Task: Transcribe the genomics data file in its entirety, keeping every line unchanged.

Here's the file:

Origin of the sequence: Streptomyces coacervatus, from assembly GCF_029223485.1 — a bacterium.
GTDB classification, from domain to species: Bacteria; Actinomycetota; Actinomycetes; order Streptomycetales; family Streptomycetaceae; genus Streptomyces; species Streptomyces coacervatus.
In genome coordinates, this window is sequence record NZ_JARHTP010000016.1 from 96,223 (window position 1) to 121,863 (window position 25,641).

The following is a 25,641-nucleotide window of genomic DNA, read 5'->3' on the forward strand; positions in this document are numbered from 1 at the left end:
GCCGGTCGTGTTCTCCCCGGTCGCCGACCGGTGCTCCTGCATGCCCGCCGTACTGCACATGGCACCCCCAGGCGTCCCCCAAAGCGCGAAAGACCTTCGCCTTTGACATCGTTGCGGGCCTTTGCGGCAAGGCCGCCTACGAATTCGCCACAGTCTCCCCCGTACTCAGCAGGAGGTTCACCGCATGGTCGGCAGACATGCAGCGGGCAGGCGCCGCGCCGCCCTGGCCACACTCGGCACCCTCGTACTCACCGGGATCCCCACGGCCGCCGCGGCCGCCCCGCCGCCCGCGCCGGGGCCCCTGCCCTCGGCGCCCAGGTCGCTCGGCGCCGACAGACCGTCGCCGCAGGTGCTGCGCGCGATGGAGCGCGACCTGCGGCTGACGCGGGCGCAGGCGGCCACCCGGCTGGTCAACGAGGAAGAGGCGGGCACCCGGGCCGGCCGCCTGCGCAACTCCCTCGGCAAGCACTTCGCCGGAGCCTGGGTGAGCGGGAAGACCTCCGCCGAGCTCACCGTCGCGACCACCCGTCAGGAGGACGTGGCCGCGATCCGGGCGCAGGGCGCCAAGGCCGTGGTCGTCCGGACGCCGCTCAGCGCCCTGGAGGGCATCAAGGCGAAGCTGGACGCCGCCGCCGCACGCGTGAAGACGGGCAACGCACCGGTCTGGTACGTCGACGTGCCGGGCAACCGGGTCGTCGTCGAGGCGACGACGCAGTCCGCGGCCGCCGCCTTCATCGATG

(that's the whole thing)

Origin of the sequence: Streptomyces coacervatus, from assembly GCF_029223485.1 — a bacterium.
GTDB classification, from domain to species: Bacteria; Actinomycetota; Actinomycetes; order Streptomycetales; family Streptomycetaceae; genus Streptomyces; species Streptomyces coacervatus.
In genome coordinates, this window is sequence record NZ_JARHTP010000016.1 from 96,223 (window position 1) to 121,863 (window position 25,641).

The following is a 25,641-nucleotide window of genomic DNA, read 5'->3' on the forward strand; positions in this document are numbered from 1 at the left end:
GCCGGTCGTGTTCTCCCCGGTCGCCGACCGGTGCTCCTGCATGCCCGCCGTACTGCACATGGCACCCCCAGGCGTCCCCCAAAGCGCGAAAGACCTTCGCCTTTGACATCGTTGCGGGCCTTTGCGGCAAGGCCGCCTACGAATTCGCCACAGTCTCCCCCGTACTCAGCAGGAGGTTCACCGCATGGTCGGCAGACATGCAGCGGGCAGGCGCCGCGCCGCCCTGGCCACACTCGGCACCCTCGTACTCACCGGGATCCCCACGGCCGCCGCGGCCGCCCCGCCGCCCGCGCCGGGGCCCCTGCCCTCGGCGCCCAGGTCGCTCGGCGCCGACAGACCGTCGCCGCAGGTGCTGCGCGCGATGGAGCGCGACCTGCGGCTGACGCGGGCGCAGGCGGCCACCCGGCTGGTCAACGAGGAAGAGGCGGGCACCCGGGCCGGCCGCCTGCGCAACTCCCTCGGCAAGCACTTCGCCGGAGCCTGGGTGAGCGGGAAGACCTCCGCCGAGCTCACCGTCGCGACCACCCGTCAGGAGGACGTGGCCGCGATCCGGGCGCAGGGCGCCAAGGCCGTGGTCGTCCGGACGCCGCTCAGCGCCCTGGAGGGCATCAAGGCGAAGCTGGACGCCGCCGCCGCACGCGTGAAGACGGGCAACGCACCGGTCTGGTACGTCGACGTGCCGGGCAACCGGGTCGTCGTCGAGGCGACGACGCAGTCCGCGGCCGCCGCCTTCATCGATG